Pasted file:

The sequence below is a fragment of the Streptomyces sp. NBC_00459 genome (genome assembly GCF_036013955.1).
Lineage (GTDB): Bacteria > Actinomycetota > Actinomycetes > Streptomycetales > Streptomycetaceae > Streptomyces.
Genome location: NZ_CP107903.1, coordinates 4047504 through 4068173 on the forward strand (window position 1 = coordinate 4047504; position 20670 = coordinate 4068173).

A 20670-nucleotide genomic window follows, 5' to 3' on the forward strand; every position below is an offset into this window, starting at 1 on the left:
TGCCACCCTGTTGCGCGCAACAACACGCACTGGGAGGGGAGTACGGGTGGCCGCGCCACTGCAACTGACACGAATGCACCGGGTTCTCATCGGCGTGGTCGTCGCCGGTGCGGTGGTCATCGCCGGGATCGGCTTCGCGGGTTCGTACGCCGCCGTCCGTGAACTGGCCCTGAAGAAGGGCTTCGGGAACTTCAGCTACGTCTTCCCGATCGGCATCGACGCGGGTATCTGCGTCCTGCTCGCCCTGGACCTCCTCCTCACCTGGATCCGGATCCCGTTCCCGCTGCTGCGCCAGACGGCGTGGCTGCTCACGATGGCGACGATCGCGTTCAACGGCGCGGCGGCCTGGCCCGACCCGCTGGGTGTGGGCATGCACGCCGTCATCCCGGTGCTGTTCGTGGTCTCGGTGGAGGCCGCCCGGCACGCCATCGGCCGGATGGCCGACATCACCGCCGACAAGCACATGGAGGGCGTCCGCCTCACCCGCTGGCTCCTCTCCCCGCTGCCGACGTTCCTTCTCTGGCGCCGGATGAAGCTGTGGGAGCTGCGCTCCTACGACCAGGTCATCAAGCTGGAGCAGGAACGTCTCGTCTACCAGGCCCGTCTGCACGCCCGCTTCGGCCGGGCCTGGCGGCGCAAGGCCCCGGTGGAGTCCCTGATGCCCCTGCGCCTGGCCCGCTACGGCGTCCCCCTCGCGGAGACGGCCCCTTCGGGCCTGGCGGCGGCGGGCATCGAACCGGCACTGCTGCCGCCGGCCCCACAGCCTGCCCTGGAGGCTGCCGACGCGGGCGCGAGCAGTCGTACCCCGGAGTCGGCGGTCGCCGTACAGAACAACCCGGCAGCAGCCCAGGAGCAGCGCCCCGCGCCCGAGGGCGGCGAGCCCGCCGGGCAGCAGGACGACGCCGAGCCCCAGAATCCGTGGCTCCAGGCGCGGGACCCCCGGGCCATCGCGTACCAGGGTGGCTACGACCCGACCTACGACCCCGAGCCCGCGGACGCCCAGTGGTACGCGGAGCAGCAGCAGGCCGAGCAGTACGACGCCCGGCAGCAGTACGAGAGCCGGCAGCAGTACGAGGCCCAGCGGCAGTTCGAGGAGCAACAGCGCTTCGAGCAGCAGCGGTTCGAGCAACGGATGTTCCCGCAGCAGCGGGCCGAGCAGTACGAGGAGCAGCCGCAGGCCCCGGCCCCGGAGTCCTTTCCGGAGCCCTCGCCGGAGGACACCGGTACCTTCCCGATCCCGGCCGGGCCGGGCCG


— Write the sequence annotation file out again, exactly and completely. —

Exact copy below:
The sequence below is a fragment of the Streptomyces sp. NBC_00459 genome (genome assembly GCF_036013955.1).
Lineage (GTDB): Bacteria > Actinomycetota > Actinomycetes > Streptomycetales > Streptomycetaceae > Streptomyces.
Genome location: NZ_CP107903.1, coordinates 4047504 through 4068173 on the forward strand (window position 1 = coordinate 4047504; position 20670 = coordinate 4068173).

A 20670-nucleotide genomic window follows, 5' to 3' on the forward strand; every position below is an offset into this window, starting at 1 on the left:
TGCCACCCTGTTGCGCGCAACAACACGCACTGGGAGGGGAGTACGGGTGGCCGCGCCACTGCAACTGACACGAATGCACCGGGTTCTCATCGGCGTGGTCGTCGCCGGTGCGGTGGTCATCGCCGGGATCGGCTTCGCGGGTTCGTACGCCGCCGTCCGTGAACTGGCCCTGAAGAAGGGCTTCGGGAACTTCAGCTACGTCTTCCCGATCGGCATCGACGCGGGTATCTGCGTCCTGCTCGCCCTGGACCTCCTCCTCACCTGGATCCGGATCCCGTTCCCGCTGCTGCGCCAGACGGCGTGGCTGCTCACGATGGCGACGATCGCGTTCAACGGCGCGGCGGCCTGGCCCGACCCGCTGGGTGTGGGCATGCACGCCGTCATCCCGGTGCTGTTCGTGGTCTCGGTGGAGGCCGCCCGGCACGCCATCGGCCGGATGGCCGACATCACCGCCGACAAGCACATGGAGGGCGTCCGCCTCACCCGCTGGCTCCTCTCCCCGCTGCCGACGTTCCTTCTCTGGCGCCGGATGAAGCTGTGGGAGCTGCGCTCCTACGACCAGGTCATCAAGCTGGAGCAGGAACGTCTCGTCTACCAGGCCCGTCTGCACGCCCGCTTCGGCCGGGCCTGGCGGCGCAAGGCCCCGGTGGAGTCCCTGATGCCCCTGCGCCTGGCCCGCTACGGCGTCCCCCTCGCGGAGACGGCCCCTTCGGGCCTGGCGGCGGCGGGCATCGAACCGGCACTGCTGCCGCCGGCCCCACAGCCTGCCCTGGAGGCTGCCGACGCGGGCGCGAGCAGTCGTACCCCGGAGTCGGCGGTCGCCGTACAGAACAACCCGGCAGCAGCCCAGGAGCAGCGCCCCGCGCCCGAGGGCGGCGAGCCCGCCGGGCAGCAGGACGACGCCGAGCCCCAGAATCCGTGGCTCCAGGCGCGGGACCCCCGGGCCATCGCGTACCAGGGTGGCTACGACCCGACCTACGACCCCGAGCCCGCGGACGCCCAGTGGTACGCGGAGCAGCAGCAGGCCGAGCAGTACGACGCCCGGCAGCAGTACGAGAGCCGGCAGCAGTACGAGGCCCAGCGGCAGTTCGAGGAGCAACAGCGCTTCGAGCAGCAGCGGTTCGAGCAACGGATGTTCCCGCAGCAGCGGGCCGAGCAGTACGAGGAGCAGCCGCAGGCCCCGGCCCCGGAGTCCTTTCCGGAGCCCTCGCCGGAGGACACCGGTACCTTCCCGATCCCGGCCGGGCCGGGCCG